Today our challenge is to digitise at least four million pages in 2019. The biggest challenge is always monetary. We need funds to pay salaries, buy new equipment, need more space and make backups – all this will increase our speed of digitisation. It is a race against time. We digitise first or the document is destroyed before that. We have seen documents crumble in our hands, before our eyes. The biggest challenge is to increase digitisation speed from today’s 13,000 pages per day to 50,000. We want to achieve this speed by 2020. From Day One, we knew we won’t have the type of funds to do this kind of project, especially buying equipment. So, we researched and developed machines in-house.

Please share some of the most important work that the library has done over the years.
The organisation has progressed in two directions – digital preservation and awareness. Digitised records include over 9,000 manuscripts, 41,000 books, 1,50,000 photographs, 10,000 coins, 50,000 artefacts, 31,000 newspapers and 200 architectural monuments among many more. For awareness, we launched the first digital library of south Asia and gave free access on a single platform to millions of pages from centuries-old manuscripts, books, newspapers, magazines and pictures on one platform. Apart from regularly serving over 1,75,000 followers on social media, we hosted exhibitions at various places in India and abroad and also published books. We are helping set up private and government museums, develop coffee table books.

Digitisation of single copy documents are the most valuable and important projects. I must share that government departments have preserved some very important single-copy documents. Starting from the records of Maharaja Ranjit Singh’s darbar to cis-Sutlej states, all are preserved in the government archives, which are being digitised with their cooperation. We are digitising the archives departments of Punjab and Himachal Pradesh, together they have over 70 million single-copy documents, extremely rare and important.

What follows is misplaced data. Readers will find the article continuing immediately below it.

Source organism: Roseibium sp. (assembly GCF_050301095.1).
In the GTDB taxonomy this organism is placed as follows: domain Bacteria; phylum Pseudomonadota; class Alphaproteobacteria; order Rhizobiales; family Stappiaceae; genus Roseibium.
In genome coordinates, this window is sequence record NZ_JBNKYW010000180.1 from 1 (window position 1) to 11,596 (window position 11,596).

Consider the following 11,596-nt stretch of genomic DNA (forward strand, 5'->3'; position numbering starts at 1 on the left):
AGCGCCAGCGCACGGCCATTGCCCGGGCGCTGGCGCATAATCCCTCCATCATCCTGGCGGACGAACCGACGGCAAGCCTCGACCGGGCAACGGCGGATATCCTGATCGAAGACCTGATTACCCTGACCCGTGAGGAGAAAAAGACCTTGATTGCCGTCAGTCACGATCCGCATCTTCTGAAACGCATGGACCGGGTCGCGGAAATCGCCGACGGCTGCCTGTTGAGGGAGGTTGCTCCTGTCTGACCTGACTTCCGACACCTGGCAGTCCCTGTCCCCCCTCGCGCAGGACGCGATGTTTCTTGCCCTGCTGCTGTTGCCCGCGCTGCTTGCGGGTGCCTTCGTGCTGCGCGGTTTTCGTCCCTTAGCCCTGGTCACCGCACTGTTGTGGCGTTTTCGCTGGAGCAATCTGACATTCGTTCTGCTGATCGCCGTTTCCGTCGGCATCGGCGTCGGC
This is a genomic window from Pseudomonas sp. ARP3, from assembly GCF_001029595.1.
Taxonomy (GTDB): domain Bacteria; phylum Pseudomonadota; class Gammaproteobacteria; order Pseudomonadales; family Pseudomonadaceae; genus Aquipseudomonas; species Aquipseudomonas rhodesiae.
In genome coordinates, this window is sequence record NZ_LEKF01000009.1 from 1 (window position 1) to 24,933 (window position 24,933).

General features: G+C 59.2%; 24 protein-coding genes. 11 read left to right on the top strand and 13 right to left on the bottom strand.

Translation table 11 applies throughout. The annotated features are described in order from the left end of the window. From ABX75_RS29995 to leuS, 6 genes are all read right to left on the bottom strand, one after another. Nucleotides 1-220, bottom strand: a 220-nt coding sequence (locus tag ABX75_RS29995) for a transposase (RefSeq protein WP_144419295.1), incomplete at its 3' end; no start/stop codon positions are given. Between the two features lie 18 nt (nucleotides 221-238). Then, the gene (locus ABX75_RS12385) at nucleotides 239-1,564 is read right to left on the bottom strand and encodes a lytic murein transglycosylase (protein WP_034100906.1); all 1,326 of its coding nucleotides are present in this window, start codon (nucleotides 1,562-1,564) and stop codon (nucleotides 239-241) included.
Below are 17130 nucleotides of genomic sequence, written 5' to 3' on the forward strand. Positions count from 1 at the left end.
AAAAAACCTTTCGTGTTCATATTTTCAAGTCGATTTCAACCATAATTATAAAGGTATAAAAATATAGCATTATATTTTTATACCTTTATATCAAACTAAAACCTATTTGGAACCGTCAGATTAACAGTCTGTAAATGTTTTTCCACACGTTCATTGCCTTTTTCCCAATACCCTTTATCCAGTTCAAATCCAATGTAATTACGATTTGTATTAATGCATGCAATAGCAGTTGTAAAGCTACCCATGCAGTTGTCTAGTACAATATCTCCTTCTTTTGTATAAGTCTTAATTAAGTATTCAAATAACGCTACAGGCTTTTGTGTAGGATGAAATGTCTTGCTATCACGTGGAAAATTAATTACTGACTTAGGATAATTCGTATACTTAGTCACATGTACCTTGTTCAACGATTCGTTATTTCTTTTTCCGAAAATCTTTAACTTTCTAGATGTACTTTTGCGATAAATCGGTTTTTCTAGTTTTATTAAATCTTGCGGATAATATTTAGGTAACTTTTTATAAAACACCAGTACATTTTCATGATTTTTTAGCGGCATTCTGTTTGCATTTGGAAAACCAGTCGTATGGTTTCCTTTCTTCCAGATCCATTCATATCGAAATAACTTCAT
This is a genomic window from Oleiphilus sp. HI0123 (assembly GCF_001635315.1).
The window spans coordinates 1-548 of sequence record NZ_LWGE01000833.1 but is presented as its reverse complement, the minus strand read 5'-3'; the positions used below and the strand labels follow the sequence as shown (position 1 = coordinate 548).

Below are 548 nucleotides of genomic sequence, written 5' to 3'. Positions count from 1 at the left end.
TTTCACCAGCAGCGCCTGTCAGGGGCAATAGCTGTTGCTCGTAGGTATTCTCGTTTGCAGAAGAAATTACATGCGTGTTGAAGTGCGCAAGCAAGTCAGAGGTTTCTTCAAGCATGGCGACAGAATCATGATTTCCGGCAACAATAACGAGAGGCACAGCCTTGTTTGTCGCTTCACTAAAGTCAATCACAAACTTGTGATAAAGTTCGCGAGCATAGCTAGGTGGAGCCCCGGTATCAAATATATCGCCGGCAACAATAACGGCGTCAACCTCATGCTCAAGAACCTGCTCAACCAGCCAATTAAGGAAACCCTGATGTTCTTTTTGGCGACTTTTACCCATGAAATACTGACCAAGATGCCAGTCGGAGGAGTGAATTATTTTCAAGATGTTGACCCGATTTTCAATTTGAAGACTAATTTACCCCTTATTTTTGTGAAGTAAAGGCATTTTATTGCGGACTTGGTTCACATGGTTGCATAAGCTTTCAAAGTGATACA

Apart from these two very important state archives, we have digitised over 25 institutions, including Punjab languages department, Government Museum and Art Gallery, Chandigarh, CRPF, Kurukshetra University, S T Stephen’s College, Delhi, Punjab Vidhan Sabha, Punjabi Sahitya Akademi, Rozana Ajit, Punjab Kesri, Chief Khalsa Diwan, SGPC, DSGMC, Nirmal Sanskrit Vidyalaya, Varanasi, and Kanya Mahavidyalaya Jalandhar. Apart from these, there is an unending list of over 150 private custodians.

How important is the need for archiving our history, which we lack in India?
We need to understand that we just can’t let go all that we know. We should start understanding the need to keep the source, the fountainhead of our knowledge preserved. Our original sources have been dammed and a new stream of knowledge opened to fill the vacuum. Imagine this happening to a river. In no time the nature of river will change, the colour of the water, aquatic life, people living on the riverside, religions, pilgrims, and not the least, soil on the banks will change.

Ultimately not only this, but the character of the society will change, whole demography will change. Just imagine this and feel it, how dangerous it is. If damming a river can play havoc, what would have happened or would happen if our accumulated wisdom is dammed, stolen or burnt and a new set of knowledge is given to us? We need to wake up and digitise everything otherwise it will be too late.

What are your future plans?
Knowledge is not only on paper, a lot is still in people’s memory. There is a need to bring that out and preserve in digital form. We plan to start an oral history project in future, create products and exhibitions for awareness of heritage, open outreach chapters to engage school-going children in heritage preservation and awareness activities. They are our future leaders.